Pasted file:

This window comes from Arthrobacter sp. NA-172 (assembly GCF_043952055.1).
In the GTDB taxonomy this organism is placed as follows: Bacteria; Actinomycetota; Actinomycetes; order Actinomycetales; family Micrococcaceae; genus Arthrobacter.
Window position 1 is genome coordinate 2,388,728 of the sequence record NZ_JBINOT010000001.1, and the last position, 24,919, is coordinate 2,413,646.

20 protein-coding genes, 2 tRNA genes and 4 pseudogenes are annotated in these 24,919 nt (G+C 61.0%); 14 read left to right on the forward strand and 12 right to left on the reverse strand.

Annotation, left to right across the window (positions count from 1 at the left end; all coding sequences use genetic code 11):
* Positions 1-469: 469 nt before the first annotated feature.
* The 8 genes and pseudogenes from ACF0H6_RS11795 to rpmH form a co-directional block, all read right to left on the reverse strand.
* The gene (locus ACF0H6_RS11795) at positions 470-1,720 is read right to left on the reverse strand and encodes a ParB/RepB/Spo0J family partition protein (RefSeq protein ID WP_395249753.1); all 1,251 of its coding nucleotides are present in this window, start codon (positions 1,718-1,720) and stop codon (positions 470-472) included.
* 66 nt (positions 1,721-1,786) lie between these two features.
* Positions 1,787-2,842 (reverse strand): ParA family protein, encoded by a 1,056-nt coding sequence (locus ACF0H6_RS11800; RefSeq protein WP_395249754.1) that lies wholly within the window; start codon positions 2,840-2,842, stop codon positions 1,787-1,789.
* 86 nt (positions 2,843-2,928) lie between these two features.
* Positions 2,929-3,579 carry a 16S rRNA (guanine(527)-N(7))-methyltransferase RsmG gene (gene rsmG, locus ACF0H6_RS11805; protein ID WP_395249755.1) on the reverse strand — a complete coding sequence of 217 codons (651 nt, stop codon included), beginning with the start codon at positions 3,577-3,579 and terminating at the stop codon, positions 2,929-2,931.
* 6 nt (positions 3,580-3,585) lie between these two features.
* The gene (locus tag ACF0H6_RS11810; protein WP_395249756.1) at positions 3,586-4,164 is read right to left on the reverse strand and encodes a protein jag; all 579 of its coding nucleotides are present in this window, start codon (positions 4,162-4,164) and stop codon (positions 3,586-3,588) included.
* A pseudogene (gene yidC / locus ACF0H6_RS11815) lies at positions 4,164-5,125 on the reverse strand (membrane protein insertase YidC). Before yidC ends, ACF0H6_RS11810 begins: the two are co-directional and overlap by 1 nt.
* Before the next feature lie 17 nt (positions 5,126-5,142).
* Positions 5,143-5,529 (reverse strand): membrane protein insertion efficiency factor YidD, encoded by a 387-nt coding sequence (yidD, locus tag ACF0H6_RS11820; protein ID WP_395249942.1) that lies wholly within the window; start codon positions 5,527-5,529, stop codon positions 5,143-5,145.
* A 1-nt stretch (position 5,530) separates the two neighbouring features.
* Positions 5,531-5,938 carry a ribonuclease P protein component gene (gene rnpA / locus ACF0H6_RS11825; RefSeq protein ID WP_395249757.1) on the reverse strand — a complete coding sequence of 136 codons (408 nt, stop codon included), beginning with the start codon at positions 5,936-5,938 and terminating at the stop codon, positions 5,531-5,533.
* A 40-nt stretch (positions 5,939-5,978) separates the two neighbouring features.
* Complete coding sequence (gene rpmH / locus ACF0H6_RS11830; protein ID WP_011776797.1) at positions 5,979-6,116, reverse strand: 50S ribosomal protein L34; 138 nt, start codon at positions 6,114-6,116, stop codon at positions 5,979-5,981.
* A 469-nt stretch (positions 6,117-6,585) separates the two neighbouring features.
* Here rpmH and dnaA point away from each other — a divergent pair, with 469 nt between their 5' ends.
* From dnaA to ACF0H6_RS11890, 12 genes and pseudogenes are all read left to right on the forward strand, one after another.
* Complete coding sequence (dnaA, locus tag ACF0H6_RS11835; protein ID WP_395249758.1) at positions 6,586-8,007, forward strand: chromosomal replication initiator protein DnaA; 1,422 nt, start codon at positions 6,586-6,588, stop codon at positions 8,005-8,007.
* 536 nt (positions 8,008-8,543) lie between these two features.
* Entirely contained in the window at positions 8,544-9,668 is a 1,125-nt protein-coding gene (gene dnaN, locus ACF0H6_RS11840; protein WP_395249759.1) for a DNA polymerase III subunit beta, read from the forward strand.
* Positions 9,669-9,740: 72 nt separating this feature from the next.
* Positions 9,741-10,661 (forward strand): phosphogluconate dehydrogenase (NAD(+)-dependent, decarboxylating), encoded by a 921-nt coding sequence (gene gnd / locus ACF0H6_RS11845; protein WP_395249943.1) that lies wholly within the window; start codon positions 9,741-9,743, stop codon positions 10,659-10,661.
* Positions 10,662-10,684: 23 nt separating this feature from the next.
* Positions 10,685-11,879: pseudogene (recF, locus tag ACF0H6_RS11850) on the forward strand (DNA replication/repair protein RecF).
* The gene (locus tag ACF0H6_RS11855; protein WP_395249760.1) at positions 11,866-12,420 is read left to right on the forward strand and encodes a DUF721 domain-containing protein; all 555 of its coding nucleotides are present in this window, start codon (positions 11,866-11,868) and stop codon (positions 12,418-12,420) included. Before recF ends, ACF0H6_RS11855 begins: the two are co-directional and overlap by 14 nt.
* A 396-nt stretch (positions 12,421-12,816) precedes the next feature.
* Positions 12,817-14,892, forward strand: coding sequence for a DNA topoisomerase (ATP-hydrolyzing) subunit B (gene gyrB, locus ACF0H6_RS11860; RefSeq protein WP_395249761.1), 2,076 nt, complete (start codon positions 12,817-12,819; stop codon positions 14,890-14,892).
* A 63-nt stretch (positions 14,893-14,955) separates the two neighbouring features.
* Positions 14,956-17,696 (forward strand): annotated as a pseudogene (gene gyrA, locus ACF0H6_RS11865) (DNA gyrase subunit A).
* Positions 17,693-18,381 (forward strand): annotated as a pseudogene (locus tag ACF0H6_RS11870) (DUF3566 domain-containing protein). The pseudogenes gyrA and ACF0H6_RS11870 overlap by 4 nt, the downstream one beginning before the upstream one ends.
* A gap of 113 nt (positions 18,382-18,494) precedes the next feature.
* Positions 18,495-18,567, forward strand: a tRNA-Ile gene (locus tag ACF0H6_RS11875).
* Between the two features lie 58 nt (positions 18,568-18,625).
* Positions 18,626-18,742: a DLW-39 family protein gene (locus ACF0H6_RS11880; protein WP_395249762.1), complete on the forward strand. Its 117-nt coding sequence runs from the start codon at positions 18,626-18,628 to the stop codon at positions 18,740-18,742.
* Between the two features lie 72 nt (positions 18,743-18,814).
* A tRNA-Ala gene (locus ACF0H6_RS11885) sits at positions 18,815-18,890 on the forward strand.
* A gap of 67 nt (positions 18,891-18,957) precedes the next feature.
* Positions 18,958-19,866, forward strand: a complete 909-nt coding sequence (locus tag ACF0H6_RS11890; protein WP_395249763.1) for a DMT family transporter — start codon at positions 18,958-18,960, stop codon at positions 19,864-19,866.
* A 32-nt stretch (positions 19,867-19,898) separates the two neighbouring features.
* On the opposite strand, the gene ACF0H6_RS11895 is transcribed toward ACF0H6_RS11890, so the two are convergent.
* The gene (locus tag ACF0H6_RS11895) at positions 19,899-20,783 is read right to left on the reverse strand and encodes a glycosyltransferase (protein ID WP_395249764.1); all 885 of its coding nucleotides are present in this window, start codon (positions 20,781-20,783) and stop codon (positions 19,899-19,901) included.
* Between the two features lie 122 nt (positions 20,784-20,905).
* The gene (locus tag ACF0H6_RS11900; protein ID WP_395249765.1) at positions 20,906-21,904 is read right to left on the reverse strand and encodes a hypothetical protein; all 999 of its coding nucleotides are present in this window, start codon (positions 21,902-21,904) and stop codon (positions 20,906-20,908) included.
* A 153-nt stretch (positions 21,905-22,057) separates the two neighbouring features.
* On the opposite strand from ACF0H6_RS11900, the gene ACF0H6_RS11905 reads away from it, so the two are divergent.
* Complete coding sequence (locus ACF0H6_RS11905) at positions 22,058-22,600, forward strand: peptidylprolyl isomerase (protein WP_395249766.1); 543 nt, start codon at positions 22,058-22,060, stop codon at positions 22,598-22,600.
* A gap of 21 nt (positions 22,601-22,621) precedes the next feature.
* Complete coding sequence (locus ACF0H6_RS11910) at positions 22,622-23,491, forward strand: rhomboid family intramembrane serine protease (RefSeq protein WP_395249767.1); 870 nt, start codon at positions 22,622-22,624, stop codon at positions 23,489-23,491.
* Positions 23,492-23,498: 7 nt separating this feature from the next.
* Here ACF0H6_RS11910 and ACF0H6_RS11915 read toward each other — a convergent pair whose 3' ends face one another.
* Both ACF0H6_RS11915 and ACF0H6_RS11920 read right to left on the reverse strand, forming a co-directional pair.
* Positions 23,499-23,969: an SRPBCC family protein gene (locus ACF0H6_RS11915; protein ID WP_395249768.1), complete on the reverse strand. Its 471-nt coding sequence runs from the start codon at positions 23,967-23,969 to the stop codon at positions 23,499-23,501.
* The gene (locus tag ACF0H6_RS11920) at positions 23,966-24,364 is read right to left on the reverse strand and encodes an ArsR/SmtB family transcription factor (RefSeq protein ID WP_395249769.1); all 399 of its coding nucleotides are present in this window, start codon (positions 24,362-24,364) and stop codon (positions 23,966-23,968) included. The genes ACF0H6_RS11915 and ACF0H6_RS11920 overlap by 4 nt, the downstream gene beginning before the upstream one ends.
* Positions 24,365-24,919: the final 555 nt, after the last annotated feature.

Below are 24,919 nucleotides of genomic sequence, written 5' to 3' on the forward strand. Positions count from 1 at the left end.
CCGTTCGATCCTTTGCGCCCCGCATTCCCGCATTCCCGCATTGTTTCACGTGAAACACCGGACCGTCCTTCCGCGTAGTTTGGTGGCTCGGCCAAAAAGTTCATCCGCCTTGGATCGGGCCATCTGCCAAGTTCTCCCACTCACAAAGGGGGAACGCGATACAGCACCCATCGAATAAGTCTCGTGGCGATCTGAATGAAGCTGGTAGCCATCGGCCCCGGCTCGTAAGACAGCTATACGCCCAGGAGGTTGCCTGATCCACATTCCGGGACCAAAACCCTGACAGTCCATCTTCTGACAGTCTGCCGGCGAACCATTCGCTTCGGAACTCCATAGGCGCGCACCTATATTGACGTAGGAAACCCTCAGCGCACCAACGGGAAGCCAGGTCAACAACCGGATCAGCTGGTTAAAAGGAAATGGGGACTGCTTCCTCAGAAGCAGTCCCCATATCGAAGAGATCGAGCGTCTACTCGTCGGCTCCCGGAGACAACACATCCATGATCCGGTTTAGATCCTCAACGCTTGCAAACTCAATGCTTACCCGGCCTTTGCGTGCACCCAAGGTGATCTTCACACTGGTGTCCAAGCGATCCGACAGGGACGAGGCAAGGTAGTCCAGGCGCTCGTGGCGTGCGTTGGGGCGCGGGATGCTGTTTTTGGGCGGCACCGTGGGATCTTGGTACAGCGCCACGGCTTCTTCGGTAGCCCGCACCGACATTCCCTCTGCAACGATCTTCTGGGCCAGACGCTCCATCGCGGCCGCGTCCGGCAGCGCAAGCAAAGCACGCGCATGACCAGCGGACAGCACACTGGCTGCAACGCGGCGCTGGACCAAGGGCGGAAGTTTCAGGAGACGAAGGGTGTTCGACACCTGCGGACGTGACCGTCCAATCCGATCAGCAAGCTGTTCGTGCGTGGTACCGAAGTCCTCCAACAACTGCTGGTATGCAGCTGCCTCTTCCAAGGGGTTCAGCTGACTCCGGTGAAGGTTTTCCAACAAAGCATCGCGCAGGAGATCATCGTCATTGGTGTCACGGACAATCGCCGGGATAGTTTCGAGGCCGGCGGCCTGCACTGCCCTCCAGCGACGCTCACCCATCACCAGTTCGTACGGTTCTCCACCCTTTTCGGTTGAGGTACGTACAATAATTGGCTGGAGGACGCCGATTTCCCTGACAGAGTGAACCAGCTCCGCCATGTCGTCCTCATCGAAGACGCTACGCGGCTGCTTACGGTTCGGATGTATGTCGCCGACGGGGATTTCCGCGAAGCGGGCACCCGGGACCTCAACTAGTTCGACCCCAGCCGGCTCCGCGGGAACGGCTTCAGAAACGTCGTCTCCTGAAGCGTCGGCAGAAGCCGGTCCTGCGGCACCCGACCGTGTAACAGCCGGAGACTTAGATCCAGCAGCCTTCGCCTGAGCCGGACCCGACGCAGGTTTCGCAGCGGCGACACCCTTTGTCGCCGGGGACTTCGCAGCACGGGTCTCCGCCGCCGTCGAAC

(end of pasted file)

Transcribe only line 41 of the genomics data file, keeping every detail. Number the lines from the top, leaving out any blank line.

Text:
* Positions 18,626-18,742: a DLW-39 family protein gene (locus ACF0H6_RS11880; protein WP_395249762.1), complete on the forward strand. Its 117-nt coding sequence runs from the start codon at positions 18,626-18,628 to the stop codon at positions 18,740-18,742.